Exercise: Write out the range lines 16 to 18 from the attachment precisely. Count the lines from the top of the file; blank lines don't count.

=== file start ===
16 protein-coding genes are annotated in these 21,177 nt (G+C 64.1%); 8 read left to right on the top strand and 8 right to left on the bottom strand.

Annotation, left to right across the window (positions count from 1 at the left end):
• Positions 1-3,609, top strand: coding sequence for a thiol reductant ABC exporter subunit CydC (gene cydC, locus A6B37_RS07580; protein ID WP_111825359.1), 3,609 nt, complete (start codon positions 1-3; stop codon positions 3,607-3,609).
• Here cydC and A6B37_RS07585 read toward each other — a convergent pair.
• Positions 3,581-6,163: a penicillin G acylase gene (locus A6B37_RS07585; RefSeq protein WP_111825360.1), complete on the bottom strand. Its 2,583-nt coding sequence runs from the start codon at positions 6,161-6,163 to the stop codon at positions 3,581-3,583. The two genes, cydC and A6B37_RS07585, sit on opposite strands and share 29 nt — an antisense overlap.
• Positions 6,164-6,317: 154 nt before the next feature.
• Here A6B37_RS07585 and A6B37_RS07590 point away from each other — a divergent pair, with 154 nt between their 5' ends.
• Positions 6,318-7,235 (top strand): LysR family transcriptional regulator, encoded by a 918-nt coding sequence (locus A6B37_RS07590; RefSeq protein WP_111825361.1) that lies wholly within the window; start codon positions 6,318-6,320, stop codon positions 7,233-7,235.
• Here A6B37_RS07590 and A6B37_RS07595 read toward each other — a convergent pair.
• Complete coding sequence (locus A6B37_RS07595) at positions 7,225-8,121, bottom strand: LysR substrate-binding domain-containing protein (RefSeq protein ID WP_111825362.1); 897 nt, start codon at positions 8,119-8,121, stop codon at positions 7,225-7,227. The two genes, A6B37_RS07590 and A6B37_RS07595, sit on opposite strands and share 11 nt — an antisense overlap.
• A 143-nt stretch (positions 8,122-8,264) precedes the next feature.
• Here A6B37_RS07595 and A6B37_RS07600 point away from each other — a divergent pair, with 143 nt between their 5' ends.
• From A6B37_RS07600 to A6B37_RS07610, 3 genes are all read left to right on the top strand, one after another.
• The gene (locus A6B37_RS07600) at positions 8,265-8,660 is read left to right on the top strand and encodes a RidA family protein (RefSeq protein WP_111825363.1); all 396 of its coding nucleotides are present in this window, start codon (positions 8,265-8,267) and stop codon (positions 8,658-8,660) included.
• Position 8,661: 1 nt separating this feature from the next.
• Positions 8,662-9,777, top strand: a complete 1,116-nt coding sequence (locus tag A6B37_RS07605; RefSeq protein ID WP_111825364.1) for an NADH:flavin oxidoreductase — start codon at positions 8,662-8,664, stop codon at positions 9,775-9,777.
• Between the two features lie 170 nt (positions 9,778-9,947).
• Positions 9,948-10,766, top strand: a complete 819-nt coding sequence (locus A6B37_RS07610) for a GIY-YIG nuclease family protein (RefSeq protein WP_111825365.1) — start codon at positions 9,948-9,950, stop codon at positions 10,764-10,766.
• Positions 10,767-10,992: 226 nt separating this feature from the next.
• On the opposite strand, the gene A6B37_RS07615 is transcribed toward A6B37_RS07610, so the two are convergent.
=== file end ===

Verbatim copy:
• Positions 8,662-9,777, top strand: a complete 1,116-nt coding sequence (locus tag A6B37_RS07605; RefSeq protein ID WP_111825364.1) for an NADH:flavin oxidoreductase — start codon at positions 8,662-8,664, stop codon at positions 9,775-9,777.
• Between the two features lie 170 nt (positions 9,778-9,947).
• Positions 9,948-10,766, top strand: a complete 819-nt coding sequence (locus A6B37_RS07610) for a GIY-YIG nuclease family protein (RefSeq protein WP_111825365.1) — start codon at positions 9,948-9,950, stop codon at positions 10,764-10,766.